Sinew is a staple in any bowyer’s toolkit. Here I show how to make a quick patch in a weak area of a limb by wrapping it in sinew.
The sinew is shredded and soaked, and a light coat of glue is applied to the area around the weak spot. The strands of sinew are wrapped tightly around the limb, then smoothed over with more glue. It’s allowed to dry for at least a day – more if it’s humid.
Normally this fix is applied to cracks along a limb’s grain. This particular weak spot is caused by a compression fracture around a pin knot. I don’t yet know whether this will help the compression fracture, but it’s a quick enough fix that it’s worth a shot.
The Tennessee Classic is an annual pilgrimage for many bowyers, knappers, and traditional archers throughout the southeastern and midwestern United States (and even some beyond). Every year hundreds of archers gather with their families in a valley near Clarksville, Tennessee and camp out, craft gear, and lose arrows in thick vegetation beyond tricky 3D targets. The actual 3D shoot, organized by the Twin Oaks Bowhunters, takes place on a Saturday and Sunday in April of May. Many arrive up to a week in advance, however, just to enjoy good company amidst amazing scenery.
This year marked the 20th annual gathering and was incredible as always, with record attendance despite heavy rains that soaked the course for two days straight before the shoot.
Thanks to the Twin Oaks Bowhunters for all their hard work setting up such a great event!
A few weeks ago I wrote a post about a shortbow I built and named Jumper. I hailed the all-forgiving Osage for allowing me to coax a bow from firewood. Today that stave’s forgiveness ran out and I learned a lesson about over-stressing wood.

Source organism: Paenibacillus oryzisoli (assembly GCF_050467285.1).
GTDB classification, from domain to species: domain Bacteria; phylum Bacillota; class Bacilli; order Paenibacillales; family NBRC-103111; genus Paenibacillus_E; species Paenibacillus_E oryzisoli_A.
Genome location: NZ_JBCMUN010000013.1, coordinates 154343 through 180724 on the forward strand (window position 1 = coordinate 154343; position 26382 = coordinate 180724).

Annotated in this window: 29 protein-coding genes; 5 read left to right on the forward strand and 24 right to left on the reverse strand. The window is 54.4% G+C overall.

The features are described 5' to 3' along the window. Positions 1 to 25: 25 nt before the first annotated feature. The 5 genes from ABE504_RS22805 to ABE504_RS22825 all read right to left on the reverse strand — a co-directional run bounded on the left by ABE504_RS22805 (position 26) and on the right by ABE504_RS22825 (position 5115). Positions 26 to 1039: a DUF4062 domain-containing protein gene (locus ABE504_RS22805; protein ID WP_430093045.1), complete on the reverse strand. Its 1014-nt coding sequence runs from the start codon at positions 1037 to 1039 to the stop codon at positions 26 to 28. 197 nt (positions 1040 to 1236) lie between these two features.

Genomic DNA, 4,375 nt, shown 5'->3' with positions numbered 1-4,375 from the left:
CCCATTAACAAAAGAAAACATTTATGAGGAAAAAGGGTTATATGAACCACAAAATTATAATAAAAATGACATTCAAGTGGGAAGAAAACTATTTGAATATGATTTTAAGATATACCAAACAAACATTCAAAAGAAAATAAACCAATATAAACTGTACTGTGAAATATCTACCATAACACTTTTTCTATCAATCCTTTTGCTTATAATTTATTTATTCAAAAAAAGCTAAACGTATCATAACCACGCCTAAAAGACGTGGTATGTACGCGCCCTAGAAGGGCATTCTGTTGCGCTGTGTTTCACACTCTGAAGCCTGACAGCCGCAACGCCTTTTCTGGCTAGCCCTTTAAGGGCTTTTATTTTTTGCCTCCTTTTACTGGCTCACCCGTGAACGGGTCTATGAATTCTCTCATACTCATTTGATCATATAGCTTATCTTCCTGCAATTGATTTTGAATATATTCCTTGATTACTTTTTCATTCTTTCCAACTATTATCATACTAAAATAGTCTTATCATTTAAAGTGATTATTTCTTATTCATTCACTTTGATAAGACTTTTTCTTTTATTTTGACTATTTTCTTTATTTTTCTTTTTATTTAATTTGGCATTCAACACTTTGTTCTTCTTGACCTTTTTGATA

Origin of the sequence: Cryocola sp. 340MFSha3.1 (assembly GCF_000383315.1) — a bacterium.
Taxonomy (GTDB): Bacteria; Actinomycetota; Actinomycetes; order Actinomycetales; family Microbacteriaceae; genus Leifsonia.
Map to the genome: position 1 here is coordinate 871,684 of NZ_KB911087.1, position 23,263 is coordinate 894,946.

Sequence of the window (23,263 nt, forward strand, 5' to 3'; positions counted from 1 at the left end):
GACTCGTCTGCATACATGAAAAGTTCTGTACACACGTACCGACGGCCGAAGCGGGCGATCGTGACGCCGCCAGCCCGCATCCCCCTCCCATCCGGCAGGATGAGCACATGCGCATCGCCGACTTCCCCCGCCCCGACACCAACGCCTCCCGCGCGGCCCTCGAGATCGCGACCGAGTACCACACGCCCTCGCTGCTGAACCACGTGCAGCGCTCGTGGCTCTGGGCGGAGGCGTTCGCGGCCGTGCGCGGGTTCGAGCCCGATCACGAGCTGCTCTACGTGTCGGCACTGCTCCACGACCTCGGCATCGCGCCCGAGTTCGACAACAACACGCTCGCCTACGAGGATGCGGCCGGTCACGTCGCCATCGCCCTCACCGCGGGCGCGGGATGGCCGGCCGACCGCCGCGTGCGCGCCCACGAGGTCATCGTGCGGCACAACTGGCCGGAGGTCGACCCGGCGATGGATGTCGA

Red marks indicate failure points on the back of the bow due to tension (left) and on the belly due to compression (right). The chrysals, or compression fractures, are directly opposite the limb from the splinter. Contrast is enhanced to the point of ugliness to show the chrysals.
I strung Jumper up cold and fired off a few arrows. There were no audible cracks, no strange feelings, and no other telltale sign of wood failure. It shot like it had hundreds of times before.
I recently bent reflex into an Osage stave and learned a few lessons. These may be obvious to the seasoned bowyer, but I want to share my growing pains in case the reader is interested in trying to bend wood with dry heat themselves. The lessons are stated in bullet points at the end of the post for those not interested in my rambling.
The Osage stave in question was roughed from a small diameter tree and has a slightly crowned back. It’s 52″ tip-to-tip and tapers to 1/2″ over the last 8″ of each limb. I most likely wouldn’t have reflexed it had it not demanded it. But after roughing it out I was left with one limb reflexed about 2″ and the other dead straight. I hadn’t had much luck reflexing bows before, but it was time to face the music: this bow would be reflexed, or it wouldn’t be a bow. After reviewing the Bending Wood chapter in The Traditional Bowyer’s Bible, Vol. 2, I cut a form out of a 2×8, fired up the heat gun (pun slightly intended, sorry), and set to work.
See a more recent update on this bow here.
It’s happened to any bowyer that splits their own staves. You start with a halved or quartered log and analyze the grain. You find a straight area that looks long enough to hold a bow. You position your splitting wedge or hatchet at the exact spot that you think will yield the cleanest stave. You swing back your hammer and plink! The log splits across the grain, running off the edge halfway down the log, while dirty words frolic around your mind.
But that doesn’t always spell disaster.